Wage increases for people who have switched jobs generally outpace those who have stayed at one company for ten years. The reasons for this phenomenon are complex, but they can be attributed to a sort of business inertia. Sometimes, management at companies see no need to fix a system that doesn’t appear broken until it’s too late. More workers are finding that new hire salary budgets outweigh current company raise budgets.

We get it: raises are difficult. In larger companies, authorization for a pay increase can be difficult to attain, and staffing costs are one of the biggest expenses a company faces. However, it’s worth noting that due to the high costs associated with hiring a new employee, offering a pay increase can actually save your company money in the long run.

  1. Lack of advancement opportunities

Nobody wants to work a dead end job. You want ambitious employees, but it’s important to remember everyone has their own career goals. If someone sees no room for advancement at your company, they’ll find somewhere that more closely aligns with their goals. 

How often do you offer promotions at your company? Do you typically offer new positions to outside hires before internal staff members? Do you offer educational advancement opportunities that help current employees develop their career-related skills? Investing in your current employees is often a win-win situation.

  1. Feeling disrespected at work

People want to feel recognized and respected at work, especially when they succeed. A lack of recognition is a sure path to employee disengagement and burnout.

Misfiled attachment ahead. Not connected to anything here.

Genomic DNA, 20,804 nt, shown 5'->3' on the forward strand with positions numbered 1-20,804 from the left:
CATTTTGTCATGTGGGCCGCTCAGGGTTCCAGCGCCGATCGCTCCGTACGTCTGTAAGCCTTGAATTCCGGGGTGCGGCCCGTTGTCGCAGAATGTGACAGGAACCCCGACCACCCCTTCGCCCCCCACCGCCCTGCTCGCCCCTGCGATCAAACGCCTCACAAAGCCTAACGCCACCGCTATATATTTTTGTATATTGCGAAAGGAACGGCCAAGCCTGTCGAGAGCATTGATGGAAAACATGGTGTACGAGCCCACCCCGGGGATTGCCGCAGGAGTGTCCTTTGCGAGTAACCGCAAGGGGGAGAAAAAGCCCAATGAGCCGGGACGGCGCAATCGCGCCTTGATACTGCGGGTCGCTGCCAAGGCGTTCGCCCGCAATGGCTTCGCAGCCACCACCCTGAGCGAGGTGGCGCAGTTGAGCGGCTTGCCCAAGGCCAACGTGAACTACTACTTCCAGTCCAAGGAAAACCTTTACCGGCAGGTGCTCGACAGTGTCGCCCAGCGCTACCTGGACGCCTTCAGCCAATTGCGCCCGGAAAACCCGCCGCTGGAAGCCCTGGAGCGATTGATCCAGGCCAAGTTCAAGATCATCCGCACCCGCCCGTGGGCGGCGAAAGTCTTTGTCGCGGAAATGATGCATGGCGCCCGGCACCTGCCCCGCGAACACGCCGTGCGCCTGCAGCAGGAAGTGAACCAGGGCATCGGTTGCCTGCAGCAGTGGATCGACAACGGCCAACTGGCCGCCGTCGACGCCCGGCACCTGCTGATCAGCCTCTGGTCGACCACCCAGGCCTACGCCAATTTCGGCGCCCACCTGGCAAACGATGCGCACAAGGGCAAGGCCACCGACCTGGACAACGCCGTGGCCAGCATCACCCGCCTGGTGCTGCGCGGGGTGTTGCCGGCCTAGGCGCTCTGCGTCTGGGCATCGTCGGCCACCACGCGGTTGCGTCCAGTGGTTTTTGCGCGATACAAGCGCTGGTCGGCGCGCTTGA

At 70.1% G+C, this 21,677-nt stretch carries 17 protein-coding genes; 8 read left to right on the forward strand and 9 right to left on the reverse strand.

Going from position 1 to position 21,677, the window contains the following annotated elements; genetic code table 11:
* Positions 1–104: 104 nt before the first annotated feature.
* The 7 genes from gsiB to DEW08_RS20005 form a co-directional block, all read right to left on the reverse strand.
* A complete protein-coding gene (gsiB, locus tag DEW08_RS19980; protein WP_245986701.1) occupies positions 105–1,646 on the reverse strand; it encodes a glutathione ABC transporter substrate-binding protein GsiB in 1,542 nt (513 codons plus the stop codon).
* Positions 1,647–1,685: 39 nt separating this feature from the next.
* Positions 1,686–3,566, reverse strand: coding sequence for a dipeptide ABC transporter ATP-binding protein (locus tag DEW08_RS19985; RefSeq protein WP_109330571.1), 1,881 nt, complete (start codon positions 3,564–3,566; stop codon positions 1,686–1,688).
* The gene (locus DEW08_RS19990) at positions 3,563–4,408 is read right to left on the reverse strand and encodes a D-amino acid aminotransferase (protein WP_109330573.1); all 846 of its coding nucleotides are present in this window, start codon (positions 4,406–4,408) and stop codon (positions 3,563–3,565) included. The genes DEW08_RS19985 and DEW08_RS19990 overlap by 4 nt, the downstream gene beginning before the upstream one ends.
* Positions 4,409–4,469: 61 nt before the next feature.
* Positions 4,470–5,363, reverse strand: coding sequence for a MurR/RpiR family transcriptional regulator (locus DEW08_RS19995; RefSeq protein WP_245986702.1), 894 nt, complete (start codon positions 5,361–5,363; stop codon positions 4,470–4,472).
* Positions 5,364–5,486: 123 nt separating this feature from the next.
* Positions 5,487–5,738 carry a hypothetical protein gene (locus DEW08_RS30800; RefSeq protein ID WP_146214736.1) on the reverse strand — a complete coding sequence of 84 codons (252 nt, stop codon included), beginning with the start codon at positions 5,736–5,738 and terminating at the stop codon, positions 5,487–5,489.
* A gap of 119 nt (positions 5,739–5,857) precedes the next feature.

Respect is more than just positive recognition, though. It’s about the entire work situation being offered. You can show respect through pay increases, better benefits, and a more flexible work schedule. The best way to offer respect to your employees is to ask them what you can do to improve their work-life balance and support them.

When is turnover a good thing?

Let’s say your employees are happy with their pay, advancement opportunities, and respect given in the workplace. Your company seems to be working in harmony. There’s just one problem: people are still leaving. What can you do to fight this? Well, maybe you shouldn’t. Some turnover is not only inevitable, but healthy too.

Some turnover might indicate that your company isn’t remaining stagnant. If the majority of your employees are pleased by working conditions, the few that still leave might have simply been bad fits. Both you and departing employees might be better off parting ways. New people can mean new, innovative ideas, and those who haven’t been long ingrained in your company will be able to see things longtime staff can’t.

Turnover can also expose cracks in your company structure. A departing employee throws a wrench into the system, and understanding how their leaving affects day to day work can help you understand the important aspects of their former position better, especially if the position evolved since their hiring. These insights can mean a smoother, more well-informed onboarding process for their new counterpart. You can also make adjustments to company structure as needed.

Let Corporate Chaplains of America support your team

Whether you want to decrease your turnover rate, boost your benefits, make your employees happier, or all of the above, chaplaincy is an excellent addition to your benefits package. 

Corporate Chaplains of America offers in-person and 24/7 virtual support to you and your team members, so everyone can get the care they need when they need it most. Contact CCA today to learn more about what we can do for your company.

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Download our informational PDF guide “The Company Culture Advantage” to find out how your team’s culture could benefit from a dedicated Corporate Chaplain.